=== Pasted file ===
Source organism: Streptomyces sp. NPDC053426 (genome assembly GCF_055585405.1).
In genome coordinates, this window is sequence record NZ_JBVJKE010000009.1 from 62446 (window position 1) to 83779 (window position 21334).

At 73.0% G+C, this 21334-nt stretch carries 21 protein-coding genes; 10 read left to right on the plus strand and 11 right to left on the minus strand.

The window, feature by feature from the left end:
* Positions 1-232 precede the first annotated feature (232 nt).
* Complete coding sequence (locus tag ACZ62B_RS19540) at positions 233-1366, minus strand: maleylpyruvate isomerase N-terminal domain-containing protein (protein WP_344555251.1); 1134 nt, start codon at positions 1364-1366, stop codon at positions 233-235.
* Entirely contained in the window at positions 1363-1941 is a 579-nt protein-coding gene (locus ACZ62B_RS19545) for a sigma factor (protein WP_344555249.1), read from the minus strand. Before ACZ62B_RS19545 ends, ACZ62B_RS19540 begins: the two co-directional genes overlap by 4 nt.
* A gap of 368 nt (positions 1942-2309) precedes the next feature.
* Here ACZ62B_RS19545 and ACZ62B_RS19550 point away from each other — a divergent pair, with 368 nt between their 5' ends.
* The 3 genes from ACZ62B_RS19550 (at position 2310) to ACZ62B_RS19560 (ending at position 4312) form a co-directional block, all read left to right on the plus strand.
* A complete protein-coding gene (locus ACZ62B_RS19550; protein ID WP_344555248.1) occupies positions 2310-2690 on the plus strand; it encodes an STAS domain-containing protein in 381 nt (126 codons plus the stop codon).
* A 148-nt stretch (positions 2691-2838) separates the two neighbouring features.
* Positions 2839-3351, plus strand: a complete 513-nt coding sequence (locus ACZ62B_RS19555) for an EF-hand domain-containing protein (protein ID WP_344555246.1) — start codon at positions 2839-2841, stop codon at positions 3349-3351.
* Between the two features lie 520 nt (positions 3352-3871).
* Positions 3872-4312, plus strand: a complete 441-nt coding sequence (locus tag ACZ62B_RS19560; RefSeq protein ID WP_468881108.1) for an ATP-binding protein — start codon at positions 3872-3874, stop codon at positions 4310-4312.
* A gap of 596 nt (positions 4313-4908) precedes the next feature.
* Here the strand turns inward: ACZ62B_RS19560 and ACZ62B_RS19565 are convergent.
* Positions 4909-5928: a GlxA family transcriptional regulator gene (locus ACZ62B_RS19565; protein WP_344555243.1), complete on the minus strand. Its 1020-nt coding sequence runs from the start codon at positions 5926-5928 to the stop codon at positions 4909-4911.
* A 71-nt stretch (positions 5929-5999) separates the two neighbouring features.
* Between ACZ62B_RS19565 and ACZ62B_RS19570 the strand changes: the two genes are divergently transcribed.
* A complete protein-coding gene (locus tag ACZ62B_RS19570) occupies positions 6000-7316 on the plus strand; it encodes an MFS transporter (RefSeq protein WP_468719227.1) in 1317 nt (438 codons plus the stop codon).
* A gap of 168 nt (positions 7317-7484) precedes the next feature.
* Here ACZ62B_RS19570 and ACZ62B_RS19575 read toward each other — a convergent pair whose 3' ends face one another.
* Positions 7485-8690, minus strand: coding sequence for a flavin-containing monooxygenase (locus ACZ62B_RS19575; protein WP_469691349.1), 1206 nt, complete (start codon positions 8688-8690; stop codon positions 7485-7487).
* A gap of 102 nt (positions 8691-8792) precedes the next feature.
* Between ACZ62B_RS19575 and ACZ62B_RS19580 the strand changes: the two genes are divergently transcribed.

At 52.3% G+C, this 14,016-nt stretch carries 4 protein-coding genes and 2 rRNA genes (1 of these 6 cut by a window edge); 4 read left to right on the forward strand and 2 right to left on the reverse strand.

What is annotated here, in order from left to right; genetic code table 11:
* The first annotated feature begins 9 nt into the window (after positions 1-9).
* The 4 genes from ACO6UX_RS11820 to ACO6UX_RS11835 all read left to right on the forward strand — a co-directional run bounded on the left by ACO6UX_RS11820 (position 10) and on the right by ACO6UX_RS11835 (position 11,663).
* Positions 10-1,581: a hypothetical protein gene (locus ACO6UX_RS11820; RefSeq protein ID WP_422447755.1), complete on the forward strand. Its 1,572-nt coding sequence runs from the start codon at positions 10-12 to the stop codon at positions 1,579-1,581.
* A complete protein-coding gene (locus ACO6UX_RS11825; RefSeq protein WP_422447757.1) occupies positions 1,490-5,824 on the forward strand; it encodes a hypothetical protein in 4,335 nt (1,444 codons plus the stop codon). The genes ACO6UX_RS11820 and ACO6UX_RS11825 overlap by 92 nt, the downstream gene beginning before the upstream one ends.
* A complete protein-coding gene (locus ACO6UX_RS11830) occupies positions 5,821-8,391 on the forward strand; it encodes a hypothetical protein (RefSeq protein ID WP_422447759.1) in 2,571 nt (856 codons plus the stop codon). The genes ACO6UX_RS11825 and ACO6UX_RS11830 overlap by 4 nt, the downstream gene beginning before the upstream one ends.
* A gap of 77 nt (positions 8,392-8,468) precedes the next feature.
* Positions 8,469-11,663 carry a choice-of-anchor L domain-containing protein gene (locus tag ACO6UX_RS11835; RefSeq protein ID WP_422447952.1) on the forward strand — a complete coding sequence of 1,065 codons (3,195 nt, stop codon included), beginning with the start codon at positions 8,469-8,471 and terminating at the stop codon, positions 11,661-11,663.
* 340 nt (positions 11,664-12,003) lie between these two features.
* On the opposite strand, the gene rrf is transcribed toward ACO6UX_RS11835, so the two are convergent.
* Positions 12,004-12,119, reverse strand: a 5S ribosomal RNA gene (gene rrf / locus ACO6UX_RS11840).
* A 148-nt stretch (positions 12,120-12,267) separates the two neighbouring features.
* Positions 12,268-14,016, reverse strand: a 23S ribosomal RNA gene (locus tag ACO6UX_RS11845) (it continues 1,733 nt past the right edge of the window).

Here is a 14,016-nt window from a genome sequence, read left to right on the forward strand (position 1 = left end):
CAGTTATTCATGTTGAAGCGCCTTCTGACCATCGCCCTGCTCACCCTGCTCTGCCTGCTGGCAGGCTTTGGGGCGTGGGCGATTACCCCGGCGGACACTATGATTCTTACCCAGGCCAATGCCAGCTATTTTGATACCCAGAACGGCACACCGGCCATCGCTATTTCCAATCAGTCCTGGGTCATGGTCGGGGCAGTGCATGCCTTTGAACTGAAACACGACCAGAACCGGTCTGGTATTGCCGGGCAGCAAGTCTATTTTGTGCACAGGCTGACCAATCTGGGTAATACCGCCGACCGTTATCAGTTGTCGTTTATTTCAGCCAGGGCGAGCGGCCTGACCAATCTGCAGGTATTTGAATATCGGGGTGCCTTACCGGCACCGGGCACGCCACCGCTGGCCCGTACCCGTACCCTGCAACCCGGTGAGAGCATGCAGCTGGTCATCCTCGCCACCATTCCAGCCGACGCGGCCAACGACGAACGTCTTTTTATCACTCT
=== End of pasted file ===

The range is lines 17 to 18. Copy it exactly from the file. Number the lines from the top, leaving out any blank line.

* Here the strand turns inward: ACZ62B_RS19560 and ACZ62B_RS19565 are convergent.
* Positions 4909-5928: a GlxA family transcriptional regulator gene (locus ACZ62B_RS19565; protein WP_344555243.1), complete on the minus strand. Its 1020-nt coding sequence runs from the start codon at positions 5926-5928 to the stop codon at positions 4909-4911.